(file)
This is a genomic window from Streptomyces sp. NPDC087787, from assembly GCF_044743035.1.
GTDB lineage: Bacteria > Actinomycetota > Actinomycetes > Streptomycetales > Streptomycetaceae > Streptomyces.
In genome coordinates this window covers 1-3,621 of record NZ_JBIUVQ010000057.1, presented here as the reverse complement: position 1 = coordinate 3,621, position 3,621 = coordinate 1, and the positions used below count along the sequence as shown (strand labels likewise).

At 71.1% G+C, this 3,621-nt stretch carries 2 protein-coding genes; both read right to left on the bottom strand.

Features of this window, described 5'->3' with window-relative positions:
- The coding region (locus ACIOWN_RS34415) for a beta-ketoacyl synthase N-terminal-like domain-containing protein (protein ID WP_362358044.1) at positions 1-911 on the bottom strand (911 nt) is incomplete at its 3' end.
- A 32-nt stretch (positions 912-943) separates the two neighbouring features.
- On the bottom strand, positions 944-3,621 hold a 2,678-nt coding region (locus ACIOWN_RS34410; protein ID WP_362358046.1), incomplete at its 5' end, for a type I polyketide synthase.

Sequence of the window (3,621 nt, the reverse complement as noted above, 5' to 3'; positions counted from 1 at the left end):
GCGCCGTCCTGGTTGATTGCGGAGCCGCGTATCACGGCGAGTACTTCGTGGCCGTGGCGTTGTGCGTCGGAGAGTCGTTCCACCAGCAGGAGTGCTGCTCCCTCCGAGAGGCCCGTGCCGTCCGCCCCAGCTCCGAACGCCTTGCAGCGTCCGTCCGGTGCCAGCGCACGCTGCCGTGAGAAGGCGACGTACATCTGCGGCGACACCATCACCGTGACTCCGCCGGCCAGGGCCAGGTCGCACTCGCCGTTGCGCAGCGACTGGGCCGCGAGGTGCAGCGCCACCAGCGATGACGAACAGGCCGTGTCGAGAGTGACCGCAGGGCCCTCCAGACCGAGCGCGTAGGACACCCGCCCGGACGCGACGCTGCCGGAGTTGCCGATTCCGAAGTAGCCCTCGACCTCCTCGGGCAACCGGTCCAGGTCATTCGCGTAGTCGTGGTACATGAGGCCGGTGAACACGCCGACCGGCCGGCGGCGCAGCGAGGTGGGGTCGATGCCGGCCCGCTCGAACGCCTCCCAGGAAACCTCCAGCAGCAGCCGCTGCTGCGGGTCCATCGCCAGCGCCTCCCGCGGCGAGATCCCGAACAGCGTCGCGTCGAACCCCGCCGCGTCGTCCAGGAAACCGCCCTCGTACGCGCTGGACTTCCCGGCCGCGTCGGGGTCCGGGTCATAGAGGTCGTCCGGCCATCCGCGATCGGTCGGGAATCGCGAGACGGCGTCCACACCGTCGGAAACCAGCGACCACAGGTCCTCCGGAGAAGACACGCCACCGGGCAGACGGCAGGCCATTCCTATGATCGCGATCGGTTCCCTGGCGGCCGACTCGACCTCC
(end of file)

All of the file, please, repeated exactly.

This is a genomic window from Streptomyces sp. NPDC087787, from assembly GCF_044743035.1.
GTDB lineage: Bacteria > Actinomycetota > Actinomycetes > Streptomycetales > Streptomycetaceae > Streptomyces.
In genome coordinates this window covers 1-3,621 of record NZ_JBIUVQ010000057.1, presented here as the reverse complement: position 1 = coordinate 3,621, position 3,621 = coordinate 1, and the positions used below count along the sequence as shown (strand labels likewise).

At 71.1% G+C, this 3,621-nt stretch carries 2 protein-coding genes; both read right to left on the bottom strand.

Features of this window, described 5'->3' with window-relative positions:
- The coding region (locus ACIOWN_RS34415) for a beta-ketoacyl synthase N-terminal-like domain-containing protein (protein ID WP_362358044.1) at positions 1-911 on the bottom strand (911 nt) is incomplete at its 3' end.
- A 32-nt stretch (positions 912-943) separates the two neighbouring features.
- On the bottom strand, positions 944-3,621 hold a 2,678-nt coding region (locus ACIOWN_RS34410; protein ID WP_362358046.1), incomplete at its 5' end, for a type I polyketide synthase.

Sequence of the window (3,621 nt, the reverse complement as noted above, 5' to 3'; positions counted from 1 at the left end):
GCGCCGTCCTGGTTGATTGCGGAGCCGCGTATCACGGCGAGTACTTCGTGGCCGTGGCGTTGTGCGTCGGAGAGTCGTTCCACCAGCAGGAGTGCTGCTCCCTCCGAGAGGCCCGTGCCGTCCGCCCCAGCTCCGAACGCCTTGCAGCGTCCGTCCGGTGCCAGCGCACGCTGCCGTGAGAAGGCGACGTACATCTGCGGCGACACCATCACCGTGACTCCGCCGGCCAGGGCCAGGTCGCACTCGCCGTTGCGCAGCGACTGGGCCGCGAGGTGCAGCGCCACCAGCGATGACGAACAGGCCGTGTCGAGAGTGACCGCAGGGCCCTCCAGACCGAGCGCGTAGGACACCCGCCCGGACGCGACGCTGCCGGAGTTGCCGATTCCGAAGTAGCCCTCGACCTCCTCGGGCAACCGGTCCAGGTCATTCGCGTAGTCGTGGTACATGAGGCCGGTGAACACGCCGACCGGCCGGCGGCGCAGCGAGGTGGGGTCGATGCCGGCCCGCTCGAACGCCTCCCAGGAAACCTCCAGCAGCAGCCGCTGCTGCGGGTCCATCGCCAGCGCCTCCCGCGGCGAGATCCCGAACAGCGTCGCGTCGAACCCCGCCGCGTCGTCCAGGAAACCGCCCTCGTACGCGCTGGACTTCCCGGCCGCGTCGGGGTCCGGGTCATAGAGGTCGTCCGGCCATCCGCGATCGGTCGGGAATCGCGAGACGGCGTCCACACCGTCGGAAACCAGCGACCACAGGTCCTCCGGAGAAGACACGCCACCGGGCAGACGGCAGGCCATTCCTATGATCGCGATCGGTTCCCTGGCGGCCGACTCGACCTCC